When people become the mini-me of their parents

On the dad’s side of my family, I am the youngest of my current generation among all the cousins, and also the only girl. Of my paternal grandparents’ four children, their eldest son had three boys, their second eldest son (my dad) had a boy (Ed) and a girl (me), their third child, a daughter, had one son, and their fourth child, their third son, never married and had no children. Of the people who have probably went against the grain among these cousins, it’s probably me and my cousin from my dad’s sister. That cousin is fully estranged from his mother, and his dad passed away in 2012. While he and I are in contact, he does not maintain contact with anyone else in our family. Ed’s gone, and so that leaves my three much older cousins, who are 13, 16, and 17 years older than me.

While those three cousins, Ed, and me, we grew up in the same building in two separated flats, so we basically grew up like siblings and were as close as you could be despite the age difference. Yet somehow, I always felt like my three cousins had never really “grown up” properly, as not only did they not participate and do “normal” things that people do at certain ages, e.g. go to prom, leave home for college, move out of their house in their twenties, they never really dated anyone until they met the women who would ultimately become their wives. It always felt so weird to me. Not only that, sometimes they would make comments comparing their soon-to-be wives with ME. That’s just flat out gross.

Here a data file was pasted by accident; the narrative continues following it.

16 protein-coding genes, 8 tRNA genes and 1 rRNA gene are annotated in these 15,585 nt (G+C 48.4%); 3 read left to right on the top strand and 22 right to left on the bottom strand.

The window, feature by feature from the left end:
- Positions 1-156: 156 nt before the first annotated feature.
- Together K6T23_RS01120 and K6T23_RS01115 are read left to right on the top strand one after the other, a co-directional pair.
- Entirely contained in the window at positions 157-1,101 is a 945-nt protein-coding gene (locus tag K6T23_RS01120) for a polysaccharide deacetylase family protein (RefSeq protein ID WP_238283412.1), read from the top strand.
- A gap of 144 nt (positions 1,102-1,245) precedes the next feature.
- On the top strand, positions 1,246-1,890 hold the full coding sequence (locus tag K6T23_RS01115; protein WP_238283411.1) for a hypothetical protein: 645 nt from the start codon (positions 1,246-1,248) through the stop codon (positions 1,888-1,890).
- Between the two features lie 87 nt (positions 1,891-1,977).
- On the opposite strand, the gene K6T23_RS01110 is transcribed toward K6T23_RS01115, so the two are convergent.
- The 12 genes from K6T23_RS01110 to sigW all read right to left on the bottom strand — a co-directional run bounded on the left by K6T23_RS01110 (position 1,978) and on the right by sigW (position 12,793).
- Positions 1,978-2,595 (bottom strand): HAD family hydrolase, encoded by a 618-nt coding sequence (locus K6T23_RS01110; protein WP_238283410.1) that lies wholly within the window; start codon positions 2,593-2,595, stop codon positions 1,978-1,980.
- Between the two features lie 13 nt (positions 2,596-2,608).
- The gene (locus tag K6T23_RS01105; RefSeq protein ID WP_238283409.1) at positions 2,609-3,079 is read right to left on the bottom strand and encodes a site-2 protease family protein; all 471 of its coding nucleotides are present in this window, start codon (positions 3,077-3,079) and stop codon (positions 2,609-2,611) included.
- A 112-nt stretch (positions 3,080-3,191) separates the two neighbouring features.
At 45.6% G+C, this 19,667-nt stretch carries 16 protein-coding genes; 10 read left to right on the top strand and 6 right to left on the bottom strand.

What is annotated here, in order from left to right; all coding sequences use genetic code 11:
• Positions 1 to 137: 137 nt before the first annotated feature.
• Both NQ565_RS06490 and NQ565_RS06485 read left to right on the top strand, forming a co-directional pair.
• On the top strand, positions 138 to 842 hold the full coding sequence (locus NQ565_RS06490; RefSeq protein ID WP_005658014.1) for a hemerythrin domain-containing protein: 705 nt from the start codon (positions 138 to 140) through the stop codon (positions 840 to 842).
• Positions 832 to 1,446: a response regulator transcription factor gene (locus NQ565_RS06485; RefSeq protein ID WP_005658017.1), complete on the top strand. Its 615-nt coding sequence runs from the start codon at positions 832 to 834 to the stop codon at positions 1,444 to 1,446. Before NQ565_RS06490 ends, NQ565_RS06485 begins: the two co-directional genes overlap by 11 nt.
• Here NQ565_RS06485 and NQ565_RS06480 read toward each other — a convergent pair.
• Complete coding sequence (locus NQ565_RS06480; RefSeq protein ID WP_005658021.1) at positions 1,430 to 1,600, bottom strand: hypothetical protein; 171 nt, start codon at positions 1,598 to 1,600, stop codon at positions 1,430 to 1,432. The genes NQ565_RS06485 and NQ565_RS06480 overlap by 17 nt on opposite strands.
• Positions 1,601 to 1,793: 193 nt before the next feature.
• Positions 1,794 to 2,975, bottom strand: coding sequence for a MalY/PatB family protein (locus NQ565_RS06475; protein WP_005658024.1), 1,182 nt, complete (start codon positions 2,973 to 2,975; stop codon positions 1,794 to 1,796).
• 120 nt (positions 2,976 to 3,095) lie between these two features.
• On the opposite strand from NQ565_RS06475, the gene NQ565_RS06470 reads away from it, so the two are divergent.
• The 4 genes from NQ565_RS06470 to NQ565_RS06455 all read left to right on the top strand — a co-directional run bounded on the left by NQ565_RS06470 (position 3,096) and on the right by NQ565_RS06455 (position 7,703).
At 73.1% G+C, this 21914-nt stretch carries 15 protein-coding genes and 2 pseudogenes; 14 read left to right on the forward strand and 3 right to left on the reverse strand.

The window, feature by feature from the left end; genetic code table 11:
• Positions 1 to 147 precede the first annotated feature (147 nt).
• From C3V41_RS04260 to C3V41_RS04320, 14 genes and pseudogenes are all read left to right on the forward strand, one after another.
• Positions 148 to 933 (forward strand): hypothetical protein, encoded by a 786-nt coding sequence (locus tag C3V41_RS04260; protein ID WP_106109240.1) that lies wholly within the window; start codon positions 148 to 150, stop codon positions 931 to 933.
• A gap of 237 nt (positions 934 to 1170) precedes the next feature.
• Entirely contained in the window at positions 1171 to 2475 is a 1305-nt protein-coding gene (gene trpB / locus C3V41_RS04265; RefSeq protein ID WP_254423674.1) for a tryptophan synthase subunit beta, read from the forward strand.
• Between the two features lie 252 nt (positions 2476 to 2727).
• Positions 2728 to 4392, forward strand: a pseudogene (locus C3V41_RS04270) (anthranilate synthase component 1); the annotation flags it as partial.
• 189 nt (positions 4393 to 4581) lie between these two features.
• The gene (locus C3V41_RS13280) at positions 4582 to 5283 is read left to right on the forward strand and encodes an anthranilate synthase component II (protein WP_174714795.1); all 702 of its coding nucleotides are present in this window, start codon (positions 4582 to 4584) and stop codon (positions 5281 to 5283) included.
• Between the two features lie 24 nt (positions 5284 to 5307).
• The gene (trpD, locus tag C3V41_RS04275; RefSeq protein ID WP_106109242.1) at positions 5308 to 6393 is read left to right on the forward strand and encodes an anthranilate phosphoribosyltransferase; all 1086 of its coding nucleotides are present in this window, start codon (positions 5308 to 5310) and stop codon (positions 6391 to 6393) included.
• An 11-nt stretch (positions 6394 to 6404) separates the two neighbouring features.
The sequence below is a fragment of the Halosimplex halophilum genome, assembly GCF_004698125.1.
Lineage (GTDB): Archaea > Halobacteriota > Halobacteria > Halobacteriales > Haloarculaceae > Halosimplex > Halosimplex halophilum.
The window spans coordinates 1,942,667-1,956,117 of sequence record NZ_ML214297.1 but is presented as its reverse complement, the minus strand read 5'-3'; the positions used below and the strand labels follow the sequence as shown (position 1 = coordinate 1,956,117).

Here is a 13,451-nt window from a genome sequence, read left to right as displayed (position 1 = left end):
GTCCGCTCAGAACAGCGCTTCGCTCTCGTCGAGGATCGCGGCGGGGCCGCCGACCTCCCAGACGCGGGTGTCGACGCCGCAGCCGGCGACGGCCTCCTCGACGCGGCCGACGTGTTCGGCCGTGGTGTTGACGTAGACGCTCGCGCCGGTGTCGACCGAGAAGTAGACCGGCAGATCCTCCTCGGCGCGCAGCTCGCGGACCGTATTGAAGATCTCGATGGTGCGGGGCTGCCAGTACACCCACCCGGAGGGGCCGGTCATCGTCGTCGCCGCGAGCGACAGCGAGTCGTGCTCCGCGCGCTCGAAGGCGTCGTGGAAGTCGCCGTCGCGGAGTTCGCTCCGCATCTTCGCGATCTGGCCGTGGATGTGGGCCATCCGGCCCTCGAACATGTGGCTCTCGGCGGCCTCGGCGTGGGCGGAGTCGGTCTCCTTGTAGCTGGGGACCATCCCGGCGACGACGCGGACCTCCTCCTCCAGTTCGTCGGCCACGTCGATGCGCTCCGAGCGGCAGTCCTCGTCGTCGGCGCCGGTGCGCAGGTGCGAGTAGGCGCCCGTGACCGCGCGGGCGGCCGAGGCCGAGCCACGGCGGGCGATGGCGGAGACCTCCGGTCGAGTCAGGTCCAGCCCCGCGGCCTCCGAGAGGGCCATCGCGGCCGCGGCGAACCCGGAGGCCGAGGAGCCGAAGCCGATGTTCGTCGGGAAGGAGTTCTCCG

The cousin who is 13 years older than me is probably the biggest embarrassment in our family, though. He’s married to someone who served him an “ultimatum” to get married, otherwise she’d dump him by a certain point, and they hate each others’ guts. Her family hates him, and he hates her entire family, including her. They share a child who has mild autism, so the road of parenting has been tough to say the least. He moves from one job to the next every 3-5 years, making racist comments about anyone he perceives to be a threat, particularly White and Indian people for whatever reason. On top of that, I’ve realized that of all three of the boys, he is most like his dad, who passed away 21 years ago and who I perceived to be one of the biggest losers I’ve ever known: constantly complains, is extremely and openly racist and sexist, blames all his life circumstances on others instead of ever taking responsibility for himself. His default is to complain and whine, particularly about people behind their backs. Yet he lacks the balls to ever confront them in person (that’s actually a theme in my family; no one ever wants to confront anyone. It’s all back talking). And to think he’s still as immature and ridiculous as he’s turning 48 this year is even more embarrassing for me. It’s basically embarrassing for me to be associated with him. He literally complains about some person or another every single day and, no fail, always has to state their race in his complaint.

If anyone ever saw some of the texts he sends me, which I have muted, they’d immediately assume I was a bad person for having any kind of a relationship with him and he was a terrible, racist person.

When people become so similar to their parents, though, especially the worst part of their parents, I always wonder what level of awareness they have of this and if they actually think it’s good or bad, assuming the awareness exists. In my cousin’s case, he’s delusional; since his dad died, he’s basically built a metaphorical shrine for him and thinks of him as the best dad and role model in the world. What a joke. We need to accept the good parts of people as well as the bad instead of sticking them on some untouchable pedestal after they’ve died.

Leave a Reply

Your email address will not be published. Required fields are marked *

This site uses Akismet to reduce spam. Learn how your comment data is processed.